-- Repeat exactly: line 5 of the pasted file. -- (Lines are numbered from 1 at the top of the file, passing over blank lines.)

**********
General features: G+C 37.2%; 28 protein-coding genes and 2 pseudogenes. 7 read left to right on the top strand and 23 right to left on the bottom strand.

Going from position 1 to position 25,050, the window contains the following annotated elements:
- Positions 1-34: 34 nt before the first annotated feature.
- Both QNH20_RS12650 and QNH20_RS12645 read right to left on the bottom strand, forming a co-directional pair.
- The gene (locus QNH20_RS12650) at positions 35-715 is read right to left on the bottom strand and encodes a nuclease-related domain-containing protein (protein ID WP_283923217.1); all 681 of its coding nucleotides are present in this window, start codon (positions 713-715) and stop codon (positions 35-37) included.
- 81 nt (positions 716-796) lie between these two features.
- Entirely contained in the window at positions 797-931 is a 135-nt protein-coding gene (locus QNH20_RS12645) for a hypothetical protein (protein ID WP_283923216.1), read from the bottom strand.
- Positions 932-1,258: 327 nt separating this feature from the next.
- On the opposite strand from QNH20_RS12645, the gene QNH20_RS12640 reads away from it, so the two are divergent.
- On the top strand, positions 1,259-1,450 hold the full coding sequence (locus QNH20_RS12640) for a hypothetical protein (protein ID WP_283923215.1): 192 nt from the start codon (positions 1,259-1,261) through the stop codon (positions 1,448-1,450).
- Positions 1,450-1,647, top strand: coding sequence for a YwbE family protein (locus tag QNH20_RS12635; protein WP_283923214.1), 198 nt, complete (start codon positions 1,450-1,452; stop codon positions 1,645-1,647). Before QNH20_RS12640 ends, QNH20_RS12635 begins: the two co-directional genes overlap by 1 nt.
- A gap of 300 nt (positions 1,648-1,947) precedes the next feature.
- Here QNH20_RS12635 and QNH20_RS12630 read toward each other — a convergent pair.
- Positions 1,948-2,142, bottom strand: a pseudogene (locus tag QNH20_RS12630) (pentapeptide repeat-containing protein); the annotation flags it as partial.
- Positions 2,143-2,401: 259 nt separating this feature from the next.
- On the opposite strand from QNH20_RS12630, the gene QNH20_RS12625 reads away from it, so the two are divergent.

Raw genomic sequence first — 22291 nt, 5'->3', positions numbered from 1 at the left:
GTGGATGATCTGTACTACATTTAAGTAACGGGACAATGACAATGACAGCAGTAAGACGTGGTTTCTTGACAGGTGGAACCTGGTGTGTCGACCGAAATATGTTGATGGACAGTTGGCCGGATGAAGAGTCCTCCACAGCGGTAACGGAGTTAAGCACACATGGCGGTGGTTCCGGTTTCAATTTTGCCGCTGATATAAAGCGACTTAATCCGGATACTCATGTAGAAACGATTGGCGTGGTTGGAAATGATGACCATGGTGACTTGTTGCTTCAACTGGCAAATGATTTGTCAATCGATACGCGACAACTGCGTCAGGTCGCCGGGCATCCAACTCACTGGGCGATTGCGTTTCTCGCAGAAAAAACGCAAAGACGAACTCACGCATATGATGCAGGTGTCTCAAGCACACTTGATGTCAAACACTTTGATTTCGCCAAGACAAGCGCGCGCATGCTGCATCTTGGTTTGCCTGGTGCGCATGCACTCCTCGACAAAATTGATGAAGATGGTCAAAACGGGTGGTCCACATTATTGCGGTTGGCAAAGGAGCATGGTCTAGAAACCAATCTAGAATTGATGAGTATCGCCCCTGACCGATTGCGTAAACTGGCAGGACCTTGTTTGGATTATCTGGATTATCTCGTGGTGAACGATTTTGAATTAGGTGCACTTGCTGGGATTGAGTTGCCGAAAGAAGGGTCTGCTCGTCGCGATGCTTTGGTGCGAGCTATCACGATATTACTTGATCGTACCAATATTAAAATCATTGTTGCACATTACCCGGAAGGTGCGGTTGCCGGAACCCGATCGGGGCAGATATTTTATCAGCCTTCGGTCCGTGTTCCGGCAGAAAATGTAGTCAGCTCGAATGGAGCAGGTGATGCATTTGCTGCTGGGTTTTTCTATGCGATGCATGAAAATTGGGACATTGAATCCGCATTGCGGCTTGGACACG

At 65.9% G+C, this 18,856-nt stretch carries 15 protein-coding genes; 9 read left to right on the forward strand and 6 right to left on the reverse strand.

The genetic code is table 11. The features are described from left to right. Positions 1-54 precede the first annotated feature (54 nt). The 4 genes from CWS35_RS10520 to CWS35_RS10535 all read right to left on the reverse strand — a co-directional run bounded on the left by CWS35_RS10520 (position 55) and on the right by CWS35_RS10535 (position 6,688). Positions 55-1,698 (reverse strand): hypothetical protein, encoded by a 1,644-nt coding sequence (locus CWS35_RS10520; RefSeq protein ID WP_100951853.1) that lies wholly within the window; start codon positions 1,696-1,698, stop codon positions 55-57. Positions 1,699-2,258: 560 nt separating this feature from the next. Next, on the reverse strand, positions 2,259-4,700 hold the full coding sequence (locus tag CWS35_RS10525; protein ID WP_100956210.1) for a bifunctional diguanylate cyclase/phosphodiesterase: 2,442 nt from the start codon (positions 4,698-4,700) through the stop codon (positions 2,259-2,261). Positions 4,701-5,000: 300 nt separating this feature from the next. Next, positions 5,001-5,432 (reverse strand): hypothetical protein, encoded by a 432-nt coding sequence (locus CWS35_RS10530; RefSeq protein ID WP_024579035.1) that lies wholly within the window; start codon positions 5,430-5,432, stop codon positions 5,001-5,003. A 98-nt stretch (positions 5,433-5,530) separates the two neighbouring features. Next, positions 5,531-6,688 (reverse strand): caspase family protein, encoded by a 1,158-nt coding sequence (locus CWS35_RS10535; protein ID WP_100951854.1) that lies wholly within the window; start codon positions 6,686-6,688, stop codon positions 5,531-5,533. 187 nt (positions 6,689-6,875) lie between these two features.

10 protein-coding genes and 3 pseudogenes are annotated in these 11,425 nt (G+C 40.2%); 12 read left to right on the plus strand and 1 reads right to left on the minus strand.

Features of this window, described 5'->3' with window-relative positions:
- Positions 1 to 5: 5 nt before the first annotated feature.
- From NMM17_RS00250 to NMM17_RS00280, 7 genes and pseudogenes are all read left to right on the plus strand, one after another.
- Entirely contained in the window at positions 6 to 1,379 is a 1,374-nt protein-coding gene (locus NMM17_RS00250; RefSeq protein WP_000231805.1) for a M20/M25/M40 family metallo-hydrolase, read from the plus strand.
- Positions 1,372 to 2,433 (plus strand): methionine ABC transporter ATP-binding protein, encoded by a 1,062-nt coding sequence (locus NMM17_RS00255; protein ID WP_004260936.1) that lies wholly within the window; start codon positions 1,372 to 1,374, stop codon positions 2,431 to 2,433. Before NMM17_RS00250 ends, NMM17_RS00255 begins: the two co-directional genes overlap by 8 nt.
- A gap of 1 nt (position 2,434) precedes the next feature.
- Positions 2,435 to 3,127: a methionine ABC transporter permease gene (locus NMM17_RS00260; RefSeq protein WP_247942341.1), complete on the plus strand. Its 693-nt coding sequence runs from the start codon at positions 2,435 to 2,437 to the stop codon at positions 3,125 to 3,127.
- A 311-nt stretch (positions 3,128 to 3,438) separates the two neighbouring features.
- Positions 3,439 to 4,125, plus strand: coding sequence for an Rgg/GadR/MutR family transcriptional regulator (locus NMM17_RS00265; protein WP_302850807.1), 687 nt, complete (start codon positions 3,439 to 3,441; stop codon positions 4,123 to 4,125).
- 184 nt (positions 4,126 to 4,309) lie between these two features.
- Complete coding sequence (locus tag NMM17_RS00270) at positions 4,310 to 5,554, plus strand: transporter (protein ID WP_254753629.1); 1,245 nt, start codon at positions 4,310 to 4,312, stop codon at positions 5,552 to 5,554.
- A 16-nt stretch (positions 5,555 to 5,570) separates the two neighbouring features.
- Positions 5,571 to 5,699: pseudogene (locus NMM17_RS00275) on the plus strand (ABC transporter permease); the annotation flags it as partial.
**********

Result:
- The gene (locus QNH20_RS12650) at positions 35-715 is read right to left on the bottom strand and encodes a nuclease-related domain-containing protein (protein ID WP_283923217.1); all 681 of its coding nucleotides are present in this window, start codon (positions 713-715) and stop codon (positions 35-37) included.